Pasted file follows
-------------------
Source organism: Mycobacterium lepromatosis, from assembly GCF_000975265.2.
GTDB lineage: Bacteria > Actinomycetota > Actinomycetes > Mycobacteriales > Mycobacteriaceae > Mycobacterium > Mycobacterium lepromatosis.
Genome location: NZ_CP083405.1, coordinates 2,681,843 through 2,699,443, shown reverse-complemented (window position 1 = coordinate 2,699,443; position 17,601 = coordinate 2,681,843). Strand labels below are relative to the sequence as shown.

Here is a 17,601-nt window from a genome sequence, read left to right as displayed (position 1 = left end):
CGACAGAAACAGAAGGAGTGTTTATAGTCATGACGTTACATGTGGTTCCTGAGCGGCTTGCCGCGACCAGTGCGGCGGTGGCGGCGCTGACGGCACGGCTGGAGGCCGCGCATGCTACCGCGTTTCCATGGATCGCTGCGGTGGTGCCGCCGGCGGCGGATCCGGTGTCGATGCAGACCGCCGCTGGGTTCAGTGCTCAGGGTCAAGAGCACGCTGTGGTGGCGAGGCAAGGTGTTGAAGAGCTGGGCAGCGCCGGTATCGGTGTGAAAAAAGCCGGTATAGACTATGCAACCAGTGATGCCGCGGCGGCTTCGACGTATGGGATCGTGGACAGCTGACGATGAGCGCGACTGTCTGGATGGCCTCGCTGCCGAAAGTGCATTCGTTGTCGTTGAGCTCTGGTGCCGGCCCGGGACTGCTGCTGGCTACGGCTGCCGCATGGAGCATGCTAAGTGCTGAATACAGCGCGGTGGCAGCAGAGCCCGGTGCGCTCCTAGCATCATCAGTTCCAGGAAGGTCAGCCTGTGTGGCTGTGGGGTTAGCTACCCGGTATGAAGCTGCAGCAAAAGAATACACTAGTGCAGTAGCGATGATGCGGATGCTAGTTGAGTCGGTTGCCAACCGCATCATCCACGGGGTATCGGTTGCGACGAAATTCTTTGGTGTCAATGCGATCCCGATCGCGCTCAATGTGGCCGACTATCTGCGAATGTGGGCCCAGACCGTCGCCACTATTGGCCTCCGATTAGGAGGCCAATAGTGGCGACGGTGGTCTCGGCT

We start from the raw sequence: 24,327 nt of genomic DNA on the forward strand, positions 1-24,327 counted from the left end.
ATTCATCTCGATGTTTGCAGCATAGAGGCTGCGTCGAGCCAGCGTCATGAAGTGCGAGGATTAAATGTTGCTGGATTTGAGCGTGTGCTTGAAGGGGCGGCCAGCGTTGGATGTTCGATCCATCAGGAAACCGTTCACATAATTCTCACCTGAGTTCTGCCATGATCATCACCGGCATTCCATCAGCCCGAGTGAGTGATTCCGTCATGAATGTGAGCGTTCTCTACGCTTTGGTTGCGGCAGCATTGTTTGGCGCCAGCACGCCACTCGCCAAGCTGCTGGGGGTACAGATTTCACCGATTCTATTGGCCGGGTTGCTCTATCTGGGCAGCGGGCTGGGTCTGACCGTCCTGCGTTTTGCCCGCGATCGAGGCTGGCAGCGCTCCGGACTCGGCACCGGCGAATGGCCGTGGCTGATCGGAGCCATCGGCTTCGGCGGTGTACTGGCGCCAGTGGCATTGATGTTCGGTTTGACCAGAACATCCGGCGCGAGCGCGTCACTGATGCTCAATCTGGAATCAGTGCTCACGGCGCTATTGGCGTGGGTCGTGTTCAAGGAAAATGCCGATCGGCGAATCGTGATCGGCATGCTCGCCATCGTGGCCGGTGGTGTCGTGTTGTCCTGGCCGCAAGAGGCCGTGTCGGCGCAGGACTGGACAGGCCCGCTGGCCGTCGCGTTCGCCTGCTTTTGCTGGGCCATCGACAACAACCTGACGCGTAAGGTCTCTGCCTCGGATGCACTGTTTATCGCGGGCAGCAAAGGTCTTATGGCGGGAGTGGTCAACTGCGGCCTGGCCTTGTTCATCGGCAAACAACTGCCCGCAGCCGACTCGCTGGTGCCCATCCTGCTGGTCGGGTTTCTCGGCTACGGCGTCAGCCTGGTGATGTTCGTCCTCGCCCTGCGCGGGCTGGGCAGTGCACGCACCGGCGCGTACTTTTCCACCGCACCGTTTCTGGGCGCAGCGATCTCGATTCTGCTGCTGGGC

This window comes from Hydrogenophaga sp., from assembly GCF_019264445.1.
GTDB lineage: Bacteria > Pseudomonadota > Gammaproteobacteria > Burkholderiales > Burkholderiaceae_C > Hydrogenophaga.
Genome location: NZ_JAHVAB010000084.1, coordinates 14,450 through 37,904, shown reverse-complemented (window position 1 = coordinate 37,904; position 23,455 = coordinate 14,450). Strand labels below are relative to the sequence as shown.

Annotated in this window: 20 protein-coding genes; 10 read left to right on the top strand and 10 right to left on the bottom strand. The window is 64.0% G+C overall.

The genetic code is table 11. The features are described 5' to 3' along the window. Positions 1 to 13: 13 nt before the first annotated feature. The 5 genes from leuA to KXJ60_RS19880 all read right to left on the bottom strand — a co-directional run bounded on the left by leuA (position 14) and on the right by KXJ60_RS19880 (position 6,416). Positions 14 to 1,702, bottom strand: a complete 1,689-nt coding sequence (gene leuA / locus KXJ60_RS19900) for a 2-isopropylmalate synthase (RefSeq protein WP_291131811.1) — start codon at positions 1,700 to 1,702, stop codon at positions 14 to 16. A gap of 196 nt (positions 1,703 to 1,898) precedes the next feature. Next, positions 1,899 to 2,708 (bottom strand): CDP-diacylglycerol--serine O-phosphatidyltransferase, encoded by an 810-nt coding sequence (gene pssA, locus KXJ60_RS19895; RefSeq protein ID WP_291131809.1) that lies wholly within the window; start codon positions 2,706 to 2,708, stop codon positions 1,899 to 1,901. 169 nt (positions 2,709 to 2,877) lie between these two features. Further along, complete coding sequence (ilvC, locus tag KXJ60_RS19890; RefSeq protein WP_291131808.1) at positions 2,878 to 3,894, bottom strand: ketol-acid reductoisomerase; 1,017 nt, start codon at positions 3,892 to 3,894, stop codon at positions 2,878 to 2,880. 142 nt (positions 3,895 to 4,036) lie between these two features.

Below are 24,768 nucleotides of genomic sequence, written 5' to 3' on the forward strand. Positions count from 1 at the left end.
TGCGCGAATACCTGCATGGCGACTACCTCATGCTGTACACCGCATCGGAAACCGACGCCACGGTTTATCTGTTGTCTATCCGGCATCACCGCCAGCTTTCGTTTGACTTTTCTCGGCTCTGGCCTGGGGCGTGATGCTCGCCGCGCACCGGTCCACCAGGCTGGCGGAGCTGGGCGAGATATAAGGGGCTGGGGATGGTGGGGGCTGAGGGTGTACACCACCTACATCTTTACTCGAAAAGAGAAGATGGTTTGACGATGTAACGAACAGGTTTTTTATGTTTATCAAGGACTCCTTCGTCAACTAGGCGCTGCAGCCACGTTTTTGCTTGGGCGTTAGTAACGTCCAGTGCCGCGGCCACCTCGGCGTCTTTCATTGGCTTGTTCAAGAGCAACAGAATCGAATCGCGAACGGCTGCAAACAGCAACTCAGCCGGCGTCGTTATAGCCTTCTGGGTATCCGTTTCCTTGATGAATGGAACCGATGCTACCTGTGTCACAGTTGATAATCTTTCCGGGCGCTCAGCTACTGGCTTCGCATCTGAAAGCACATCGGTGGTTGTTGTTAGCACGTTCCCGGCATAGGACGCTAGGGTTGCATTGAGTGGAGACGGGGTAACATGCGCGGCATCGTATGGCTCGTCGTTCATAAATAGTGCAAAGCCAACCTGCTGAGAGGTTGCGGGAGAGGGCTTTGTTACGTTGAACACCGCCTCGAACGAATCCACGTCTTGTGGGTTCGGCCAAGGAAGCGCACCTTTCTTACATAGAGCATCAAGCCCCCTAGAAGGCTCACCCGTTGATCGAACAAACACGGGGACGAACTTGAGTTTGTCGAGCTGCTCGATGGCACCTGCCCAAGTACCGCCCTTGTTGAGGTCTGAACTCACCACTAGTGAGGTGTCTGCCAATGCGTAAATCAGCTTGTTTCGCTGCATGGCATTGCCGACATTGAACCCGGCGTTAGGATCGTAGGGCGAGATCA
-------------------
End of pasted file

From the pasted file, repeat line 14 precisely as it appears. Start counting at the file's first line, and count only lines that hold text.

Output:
TGCGCGAATACCTGCATGGCGACTACCTCATGCTGTACACCGCATCGGAAACCGACGCCACGGTTTATCTGTTGTCTATCCGGCATCACCGCCAGCTTTCGTTTGACTTTTCTCGGCTCTGGCCTGGGGCGTGATGCTCGCCGCGCACCGGTCCACCAGGCTGGCGGAGCTGGGCGAGATATAAGGGGCTGGGGATGGTGGGGGCTGAGGGTGTACACCACCTACATCTTTACTCGAAAAGAGAAGATGGTTTGACGATGTAACGAACAGGTTTTTTATGTTTATCAAGGACTCCTTCGTCAACTAGGCGCTGCAGCCACGTTTTTGCTTGGGCGTTAGTAACGTCCAGTGCCGCGGCCACCTCGGCGTCTTTCATTGGCTTGTTCAAGAGCAACAGAATCGAATCGCGAACGGCTGCAAACAGCAACTCAGCCGGCGTCGTTATAGCCTTCTGGGTATCCGTTTCCTTGATGAATGGAACCGATGCTACCTGTGTCACAGTTGATAATCTTTCCGGGCGCTCAGCTACTGGCTTCGCATCTGAAAGCACATCGGTGGTTGTTGTTAGCACGTTCCCGGCATAGGACGCTAGGGTTGCATTGAGTGGAGACGGGGTAACATGCGCGGCATCGTATGGCTCGTCGTTCATAAATAGTGCAAAGCCAACCTGCTGAGAGGTTGCGGGAGAGGGCTTTGTTACGTTGAACACCGCCTCGAACGAATCCACGTCTTGTGGGTTCGGCCAAGGAAGCGCACCTTTCTTACATAGAGCATCAAGCCCCCTAGAAGGCTCACCCGTTGATCGAACAAACACGGGGACGAACTTGAGTTTGTCGAGCTGCTCGATGGCACCTGCCCAAGTACCGCCCTTGTTGAGGTCTGAACTCACCACTAGTGAGGTGTCTGCCAATGCGTAAATCAGCTTGTTTCGCTGCATGGCATTGCCGACATTGAACCCGGCGTTAGGATCGTAGGGCGAGATCA